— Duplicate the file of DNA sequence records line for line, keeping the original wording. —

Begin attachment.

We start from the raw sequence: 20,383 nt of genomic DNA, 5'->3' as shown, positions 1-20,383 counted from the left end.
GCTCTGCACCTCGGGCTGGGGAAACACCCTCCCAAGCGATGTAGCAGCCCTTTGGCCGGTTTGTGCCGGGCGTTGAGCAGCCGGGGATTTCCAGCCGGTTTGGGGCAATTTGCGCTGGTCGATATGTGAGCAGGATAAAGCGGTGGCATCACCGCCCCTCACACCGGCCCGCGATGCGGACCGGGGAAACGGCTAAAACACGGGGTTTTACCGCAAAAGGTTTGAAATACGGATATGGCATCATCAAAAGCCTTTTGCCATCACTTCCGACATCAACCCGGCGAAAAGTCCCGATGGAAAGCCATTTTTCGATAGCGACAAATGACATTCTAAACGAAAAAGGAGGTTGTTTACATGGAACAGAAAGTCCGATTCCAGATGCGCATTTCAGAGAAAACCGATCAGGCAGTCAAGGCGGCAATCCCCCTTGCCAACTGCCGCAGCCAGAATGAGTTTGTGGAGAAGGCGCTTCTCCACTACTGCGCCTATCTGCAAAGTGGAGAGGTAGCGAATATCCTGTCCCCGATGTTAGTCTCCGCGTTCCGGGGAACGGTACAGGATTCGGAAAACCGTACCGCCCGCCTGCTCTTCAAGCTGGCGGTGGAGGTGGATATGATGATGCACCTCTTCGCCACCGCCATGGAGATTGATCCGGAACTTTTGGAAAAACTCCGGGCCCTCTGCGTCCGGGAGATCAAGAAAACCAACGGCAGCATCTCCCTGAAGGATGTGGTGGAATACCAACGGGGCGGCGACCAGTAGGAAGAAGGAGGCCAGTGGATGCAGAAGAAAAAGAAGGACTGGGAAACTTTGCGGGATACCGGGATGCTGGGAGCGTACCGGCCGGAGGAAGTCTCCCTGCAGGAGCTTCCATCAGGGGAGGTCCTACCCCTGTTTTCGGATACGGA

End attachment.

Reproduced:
We start from the raw sequence: 20,383 nt of genomic DNA, 5'->3' as shown, positions 1-20,383 counted from the left end.
GCTCTGCACCTCGGGCTGGGGAAACACCCTCCCAAGCGATGTAGCAGCCCTTTGGCCGGTTTGTGCCGGGCGTTGAGCAGCCGGGGATTTCCAGCCGGTTTGGGGCAATTTGCGCTGGTCGATATGTGAGCAGGATAAAGCGGTGGCATCACCGCCCCTCACACCGGCCCGCGATGCGGACCGGGGAAACGGCTAAAACACGGGGTTTTACCGCAAAAGGTTTGAAATACGGATATGGCATCATCAAAAGCCTTTTGCCATCACTTCCGACATCAACCCGGCGAAAAGTCCCGATGGAAAGCCATTTTTCGATAGCGACAAATGACATTCTAAACGAAAAAGGAGGTTGTTTACATGGAACAGAAAGTCCGATTCCAGATGCGCATTTCAGAGAAAACCGATCAGGCAGTCAAGGCGGCAATCCCCCTTGCCAACTGCCGCAGCCAGAATGAGTTTGTGGAGAAGGCGCTTCTCCACTACTGCGCCTATCTGCAAAGTGGAGAGGTAGCGAATATCCTGTCCCCGATGTTAGTCTCCGCGTTCCGGGGAACGGTACAGGATTCGGAAAACCGTACCGCCCGCCTGCTCTTCAAGCTGGCGGTGGAGGTGGATATGATGATGCACCTCTTCGCCACCGCCATGGAGATTGATCCGGAACTTTTGGAAAAACTCCGGGCCCTCTGCGTCCGGGAGATCAAGAAAACCAACGGCAGCATCTCCCTGAAGGATGTGGTGGAATACCAACGGGGCGGCGACCAGTAGGAAGAAGGAGGCCAGTGGATGCAGAAGAAAAAGAAGGACTGGGAAACTTTGCGGGATACCGGGATGCTGGGAGCGTACCGGCCGGAGGAAGTCTCCCTGCAGGAGCTTCCATCAGGGGAGGTCCTACCCCTGTTTTCGGATACGGA